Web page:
Burgers, Fries & Purchasing Power Parity

22 September 2022
Burgers, Fries & Purchasing Power Parity

₹190.34- That’s the cost of a Big Mac in any McDonald’s in India. That converts to around $2.39. So obviously, that’s how much it should cost in the United States where the culinary delicacy originates from. Right?

The cost of a Big Mac in the US is around $5.15, which converts to around ₹410!

Are we being played? Are Indian McDonald’s outlets not as authentic? Do you have to go all the way to the US to taste an ACTUAL Big Mac? Well, maybe not. Because the most expensive Big Mac is not in the US, but in Switzerland.

The cost of a Big Mac in Switzerland is around 6.48 Swiss Franc which is equal to $6.71 which in turn is equal to ₹534. That’s Rs.100 more than what you’d have to pay in the US and ₹340 more than what you pay in India.

So what’s with all the jumping around the world you may ask, why is the cost of a Big Mac different in different countries?

Well, this abnormality is what the “Big Mac Index” is based on.


It is based on the theory of purchasing-power parity (PPP), the notion that in the long run exchange rates should move towards the rate that would equalise the prices of an identical basket of goods and services (in this case, a burger) in any two countries.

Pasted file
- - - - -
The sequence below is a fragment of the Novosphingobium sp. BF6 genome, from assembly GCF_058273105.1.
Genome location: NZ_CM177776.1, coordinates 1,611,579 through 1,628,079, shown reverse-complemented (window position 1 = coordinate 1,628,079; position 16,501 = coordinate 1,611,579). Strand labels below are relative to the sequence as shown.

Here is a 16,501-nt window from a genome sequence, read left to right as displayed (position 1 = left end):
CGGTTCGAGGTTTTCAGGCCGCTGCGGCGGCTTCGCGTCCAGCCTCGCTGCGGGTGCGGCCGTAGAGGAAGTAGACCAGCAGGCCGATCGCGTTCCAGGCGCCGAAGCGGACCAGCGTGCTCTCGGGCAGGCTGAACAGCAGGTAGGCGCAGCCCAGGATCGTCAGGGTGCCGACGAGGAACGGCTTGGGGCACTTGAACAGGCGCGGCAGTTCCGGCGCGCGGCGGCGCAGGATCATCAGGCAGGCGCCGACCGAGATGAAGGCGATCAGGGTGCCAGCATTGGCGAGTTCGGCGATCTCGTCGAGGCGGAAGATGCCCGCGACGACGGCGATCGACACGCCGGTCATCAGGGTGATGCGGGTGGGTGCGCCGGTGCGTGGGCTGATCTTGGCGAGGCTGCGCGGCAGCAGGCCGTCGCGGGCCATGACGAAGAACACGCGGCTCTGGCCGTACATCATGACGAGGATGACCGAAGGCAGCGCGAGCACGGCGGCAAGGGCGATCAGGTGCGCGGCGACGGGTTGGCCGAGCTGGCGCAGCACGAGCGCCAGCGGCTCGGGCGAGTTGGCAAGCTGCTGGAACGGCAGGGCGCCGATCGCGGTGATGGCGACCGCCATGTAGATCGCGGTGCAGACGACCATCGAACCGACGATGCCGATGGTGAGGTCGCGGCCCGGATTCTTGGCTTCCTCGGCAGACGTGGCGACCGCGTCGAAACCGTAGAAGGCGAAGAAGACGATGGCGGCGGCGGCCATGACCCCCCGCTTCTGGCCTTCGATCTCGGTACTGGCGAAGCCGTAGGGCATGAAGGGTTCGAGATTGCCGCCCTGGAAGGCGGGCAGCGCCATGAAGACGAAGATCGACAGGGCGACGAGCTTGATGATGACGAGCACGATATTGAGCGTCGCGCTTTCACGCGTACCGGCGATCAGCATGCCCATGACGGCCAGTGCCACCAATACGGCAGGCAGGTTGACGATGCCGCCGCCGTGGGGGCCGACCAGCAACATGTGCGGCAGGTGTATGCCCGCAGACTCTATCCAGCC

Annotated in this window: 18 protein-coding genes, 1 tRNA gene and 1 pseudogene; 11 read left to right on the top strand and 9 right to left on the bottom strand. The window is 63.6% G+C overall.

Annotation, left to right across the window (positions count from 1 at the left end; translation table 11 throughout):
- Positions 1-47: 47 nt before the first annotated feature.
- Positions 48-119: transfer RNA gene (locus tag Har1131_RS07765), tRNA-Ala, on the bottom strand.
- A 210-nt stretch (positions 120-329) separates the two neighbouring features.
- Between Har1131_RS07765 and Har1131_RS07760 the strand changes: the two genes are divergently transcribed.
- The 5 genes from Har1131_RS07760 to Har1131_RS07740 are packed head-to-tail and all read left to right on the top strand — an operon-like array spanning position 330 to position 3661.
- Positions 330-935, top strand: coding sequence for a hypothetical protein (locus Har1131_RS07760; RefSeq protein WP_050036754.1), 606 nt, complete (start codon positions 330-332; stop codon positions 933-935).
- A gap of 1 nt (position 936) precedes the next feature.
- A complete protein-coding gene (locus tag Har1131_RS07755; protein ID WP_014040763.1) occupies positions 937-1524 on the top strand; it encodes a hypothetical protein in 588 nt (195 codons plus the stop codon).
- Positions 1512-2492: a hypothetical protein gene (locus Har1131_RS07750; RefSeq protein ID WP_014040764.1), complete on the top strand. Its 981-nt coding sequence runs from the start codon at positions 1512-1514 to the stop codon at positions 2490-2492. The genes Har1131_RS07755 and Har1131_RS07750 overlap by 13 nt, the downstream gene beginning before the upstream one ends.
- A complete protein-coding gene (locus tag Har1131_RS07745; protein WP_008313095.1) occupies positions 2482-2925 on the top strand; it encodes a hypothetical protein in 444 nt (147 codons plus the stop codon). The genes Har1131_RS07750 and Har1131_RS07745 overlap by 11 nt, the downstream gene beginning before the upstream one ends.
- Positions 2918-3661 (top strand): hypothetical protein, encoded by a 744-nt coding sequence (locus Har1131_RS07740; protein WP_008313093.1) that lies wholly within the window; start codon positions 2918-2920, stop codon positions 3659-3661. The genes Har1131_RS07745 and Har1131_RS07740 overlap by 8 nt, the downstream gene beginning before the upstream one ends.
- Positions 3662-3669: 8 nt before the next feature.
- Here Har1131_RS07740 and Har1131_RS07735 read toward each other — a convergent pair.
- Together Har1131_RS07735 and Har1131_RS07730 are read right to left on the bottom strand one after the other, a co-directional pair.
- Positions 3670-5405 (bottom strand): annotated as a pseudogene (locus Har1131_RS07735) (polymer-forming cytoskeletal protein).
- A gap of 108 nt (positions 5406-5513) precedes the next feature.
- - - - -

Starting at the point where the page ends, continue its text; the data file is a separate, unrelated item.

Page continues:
It basically tells you the value of goods your currency can buy compared to another country’s currency. The Big Mac Index gave rise to what most economists refer to as ‘Burgernomics’, measuring how over or undervalued a currency is based on how much more or less a Big Mac costs in that country.

Coming to India, here’s an interesting fact. India is ranked 6th by GDP, but 3rd by GDP on PPP basis. GDP refers to the total monetary value of the goods and services produced within one country.

GDP comparisons using PPP are used when assessing the domestic market of a country because PPP takes into account the relative cost of local goods, services and inflation rates of the country, rather than using international market exchange rates, which may distort the real differences in per capita income. It is however limited when measuring financial flows between countries and when comparing the quality of the same goods among countries.


This is why, it’s safe to say that when you pay lesser for a Big Mac in India, you’re also getting a lower quality (in terms of taste, not hygiene) version of the burger too. For starters, the Big Mac in the US uses beef patties and not chicken patties, and beef is usually more expensive than chicken.